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Physics: Astronomy

Bachelor of Science

It is an exciting time to study astronomy. The news regularly reports on topics such as the discovery of exoplanets, the search for water on Mars, gravitational lensing of distant young galaxies, wildly energetic explosions of dying stars, and experiments to detect mysterious dark matter in order to peer back through time to the beginnings of the universe.

Astronomy is interested not only in describing these things, but in understanding how they are formed and how they change and, ultimately, in reconstructing the history of the universe. This understanding is always based upon the same set of theories and practices across several academic disciplines—physics, chemistry, material science, mathematics, computer science—which are used to understand the nature of life and all of existence.

In KU’s on-campus observatory, planetarium, and physics laboratories, you’ll apply theoretical knowledge from your classes to create your own projects, using sophisticated technology to study motion, astronomy, and engineering. You’ll work one-on-one with KU Physics and Astronomy faculty, not teaching assistants, on original research projects and student theses.

On-campus astronomy facilities include a professional research observatory, a planetarium, and a remote sensing laboratory. KU Astronomy students regularly co-author professional research papers and travel worldwide to conduct and present their research. Most recently, several undergraduate students at KU have been have been credited as co-discoverers of new exoplanets in the galaxy.

Many KU graduates go to graduate school to earn Master’s and/or Doctorate degrees. Some become teachers (high school math/science/physics/astronomy). Others enter the workforce in research & development in industry or for the government, or use their data analytics skills to pursue careers in various fields.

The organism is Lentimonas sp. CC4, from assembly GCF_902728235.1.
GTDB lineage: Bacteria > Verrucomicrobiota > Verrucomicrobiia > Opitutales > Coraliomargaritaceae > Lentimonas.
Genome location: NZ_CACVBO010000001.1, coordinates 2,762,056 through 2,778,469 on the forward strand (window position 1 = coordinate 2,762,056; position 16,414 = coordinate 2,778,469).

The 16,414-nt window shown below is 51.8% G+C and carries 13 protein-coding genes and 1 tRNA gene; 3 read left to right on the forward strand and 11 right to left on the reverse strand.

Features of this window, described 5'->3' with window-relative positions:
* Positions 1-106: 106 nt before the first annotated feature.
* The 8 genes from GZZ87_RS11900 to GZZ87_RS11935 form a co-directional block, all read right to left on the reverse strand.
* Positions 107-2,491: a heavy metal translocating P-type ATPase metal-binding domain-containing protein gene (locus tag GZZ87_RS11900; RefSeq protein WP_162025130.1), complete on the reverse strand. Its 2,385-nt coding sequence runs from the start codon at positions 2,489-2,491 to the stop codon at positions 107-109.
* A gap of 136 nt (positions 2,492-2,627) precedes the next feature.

The astronomy minor will give students the opportunity to broaden their areas of study through scientific inquiry in astronomy. The population of KU students who might enroll in this minor consists of science majors and non-science majors alike. Any student with strong algebra and critical thinking skills could successfully complete the curriculum for this minor. The astronomy minor will require 20 credit hours.

Program Checksheets

B.S. Physics: Astronomy - Version #2208

Minor Astronomy - Version #2158 

Sample Career Options

  • Aerospace engineer
  • Astronomer
  • Astrophysicist
  • Climatologist
  • Museum educator
  • Observatory manager
  • Planetarium director
  • Research scientist
  • Science writer/journalist
  • Teacher (high school science)
  • Telescope engineer

Student Learning Outcomes

  • Physics (BS)
    1. Upon completion of the B.S. Physics program, students will be able to demonstrate fundamental knowledge in core areas of physics.
    2. Upon completion of the B.S. Physics program, students will be able to demonstrate experimental and computational skills required of a physicist in higher education or industry.
    3. Upon completion of the B.S. Physics program, students will be able to demonstrate effective scientific communication through oral, written, and visual mechanisms.
    4. Upon the completion of the B.S. Physics program, students will be able to demonstrate analytical and problem-solving skills.

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